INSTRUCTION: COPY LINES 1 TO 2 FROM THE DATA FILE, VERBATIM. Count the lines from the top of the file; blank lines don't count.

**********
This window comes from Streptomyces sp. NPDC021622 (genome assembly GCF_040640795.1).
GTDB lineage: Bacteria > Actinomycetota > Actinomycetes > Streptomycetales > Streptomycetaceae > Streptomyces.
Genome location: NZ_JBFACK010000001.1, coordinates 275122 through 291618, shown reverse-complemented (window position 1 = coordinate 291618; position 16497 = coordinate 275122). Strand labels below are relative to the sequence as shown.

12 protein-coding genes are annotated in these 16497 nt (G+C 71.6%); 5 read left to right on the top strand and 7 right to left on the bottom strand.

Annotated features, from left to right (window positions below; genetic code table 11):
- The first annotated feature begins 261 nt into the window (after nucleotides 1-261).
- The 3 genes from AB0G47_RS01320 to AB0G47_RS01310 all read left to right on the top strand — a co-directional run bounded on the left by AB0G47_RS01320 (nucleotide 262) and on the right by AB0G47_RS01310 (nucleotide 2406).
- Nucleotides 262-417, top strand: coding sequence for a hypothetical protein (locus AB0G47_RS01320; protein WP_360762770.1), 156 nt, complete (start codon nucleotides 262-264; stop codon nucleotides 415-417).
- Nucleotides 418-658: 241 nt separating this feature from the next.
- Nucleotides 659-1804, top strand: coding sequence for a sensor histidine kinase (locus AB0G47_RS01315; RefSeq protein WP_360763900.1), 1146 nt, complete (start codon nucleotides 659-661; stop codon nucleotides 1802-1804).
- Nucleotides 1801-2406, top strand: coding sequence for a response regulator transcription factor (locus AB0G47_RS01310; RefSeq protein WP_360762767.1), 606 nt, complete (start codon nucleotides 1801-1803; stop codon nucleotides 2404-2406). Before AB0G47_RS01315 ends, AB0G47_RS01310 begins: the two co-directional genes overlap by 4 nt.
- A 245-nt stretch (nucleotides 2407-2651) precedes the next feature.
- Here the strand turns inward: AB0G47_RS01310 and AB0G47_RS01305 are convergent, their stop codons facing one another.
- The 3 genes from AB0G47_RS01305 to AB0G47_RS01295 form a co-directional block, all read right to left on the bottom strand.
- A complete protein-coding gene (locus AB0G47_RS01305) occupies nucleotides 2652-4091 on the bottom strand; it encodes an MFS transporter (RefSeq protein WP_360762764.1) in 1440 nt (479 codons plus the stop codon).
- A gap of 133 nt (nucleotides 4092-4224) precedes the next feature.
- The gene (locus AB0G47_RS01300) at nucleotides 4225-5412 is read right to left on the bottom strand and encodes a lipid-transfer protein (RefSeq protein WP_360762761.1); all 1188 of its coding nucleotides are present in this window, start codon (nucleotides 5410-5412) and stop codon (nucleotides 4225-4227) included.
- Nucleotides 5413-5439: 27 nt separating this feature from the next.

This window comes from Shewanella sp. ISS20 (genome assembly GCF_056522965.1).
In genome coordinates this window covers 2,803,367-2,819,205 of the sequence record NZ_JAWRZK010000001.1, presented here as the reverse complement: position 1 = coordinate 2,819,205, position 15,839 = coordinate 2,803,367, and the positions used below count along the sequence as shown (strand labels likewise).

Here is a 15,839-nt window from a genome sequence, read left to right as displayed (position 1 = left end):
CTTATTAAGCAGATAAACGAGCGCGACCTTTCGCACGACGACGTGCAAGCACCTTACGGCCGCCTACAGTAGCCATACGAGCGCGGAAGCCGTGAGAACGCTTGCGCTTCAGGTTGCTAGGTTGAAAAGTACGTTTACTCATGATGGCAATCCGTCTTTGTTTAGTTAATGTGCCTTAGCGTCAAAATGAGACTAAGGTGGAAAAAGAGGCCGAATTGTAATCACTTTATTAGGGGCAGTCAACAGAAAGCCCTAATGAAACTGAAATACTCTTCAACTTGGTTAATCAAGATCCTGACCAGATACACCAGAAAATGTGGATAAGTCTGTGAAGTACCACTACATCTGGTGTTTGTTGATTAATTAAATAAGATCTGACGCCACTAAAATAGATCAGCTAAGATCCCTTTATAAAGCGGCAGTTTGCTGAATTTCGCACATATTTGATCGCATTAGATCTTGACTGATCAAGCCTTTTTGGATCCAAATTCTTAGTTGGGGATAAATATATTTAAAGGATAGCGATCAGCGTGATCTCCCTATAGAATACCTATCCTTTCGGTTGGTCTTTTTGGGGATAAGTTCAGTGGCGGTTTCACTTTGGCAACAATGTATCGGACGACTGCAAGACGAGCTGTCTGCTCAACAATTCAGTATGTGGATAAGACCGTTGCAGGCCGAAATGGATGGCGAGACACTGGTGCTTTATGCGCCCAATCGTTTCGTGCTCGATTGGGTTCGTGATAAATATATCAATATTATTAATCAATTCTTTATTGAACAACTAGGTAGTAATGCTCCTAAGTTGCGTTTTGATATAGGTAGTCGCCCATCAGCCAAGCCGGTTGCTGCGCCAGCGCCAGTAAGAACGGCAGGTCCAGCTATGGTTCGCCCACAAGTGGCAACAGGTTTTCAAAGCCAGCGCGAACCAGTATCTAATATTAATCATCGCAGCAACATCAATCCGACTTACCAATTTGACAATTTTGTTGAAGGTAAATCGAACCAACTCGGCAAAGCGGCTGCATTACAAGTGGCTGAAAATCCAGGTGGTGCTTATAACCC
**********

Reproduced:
This window comes from Streptomyces sp. NPDC021622 (genome assembly GCF_040640795.1).
GTDB lineage: Bacteria > Actinomycetota > Actinomycetes > Streptomycetales > Streptomycetaceae > Streptomyces.